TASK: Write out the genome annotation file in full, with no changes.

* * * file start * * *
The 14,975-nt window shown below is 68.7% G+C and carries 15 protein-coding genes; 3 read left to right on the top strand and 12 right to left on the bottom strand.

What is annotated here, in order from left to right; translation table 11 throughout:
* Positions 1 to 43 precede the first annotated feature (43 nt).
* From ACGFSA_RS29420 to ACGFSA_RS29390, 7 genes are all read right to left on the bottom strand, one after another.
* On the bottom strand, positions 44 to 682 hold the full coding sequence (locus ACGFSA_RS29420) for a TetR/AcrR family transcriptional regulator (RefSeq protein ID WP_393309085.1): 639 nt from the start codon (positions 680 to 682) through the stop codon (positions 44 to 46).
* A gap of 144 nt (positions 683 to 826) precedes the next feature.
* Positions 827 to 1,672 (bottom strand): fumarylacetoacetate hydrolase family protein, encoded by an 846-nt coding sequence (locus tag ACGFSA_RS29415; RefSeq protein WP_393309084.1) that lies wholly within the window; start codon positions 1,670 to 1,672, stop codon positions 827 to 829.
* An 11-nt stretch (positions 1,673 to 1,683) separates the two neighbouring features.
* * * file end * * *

The 14,975-nt window shown below is 68.7% G+C and carries 15 protein-coding genes; 3 read left to right on the top strand and 12 right to left on the bottom strand.

What is annotated here, in order from left to right; translation table 11 throughout:
* Positions 1 to 43 precede the first annotated feature (43 nt).
* From ACGFSA_RS29420 to ACGFSA_RS29390, 7 genes are all read right to left on the bottom strand, one after another.
* On the bottom strand, positions 44 to 682 hold the full coding sequence (locus ACGFSA_RS29420) for a TetR/AcrR family transcriptional regulator (RefSeq protein ID WP_393309085.1): 639 nt from the start codon (positions 680 to 682) through the stop codon (positions 44 to 46).
* A gap of 144 nt (positions 683 to 826) precedes the next feature.
* Positions 827 to 1,672 (bottom strand): fumarylacetoacetate hydrolase family protein, encoded by an 846-nt coding sequence (locus tag ACGFSA_RS29415; RefSeq protein WP_393309084.1) that lies wholly within the window; start codon positions 1,670 to 1,672, stop codon positions 827 to 829.
* An 11-nt stretch (positions 1,673 to 1,683) separates the two neighbouring features.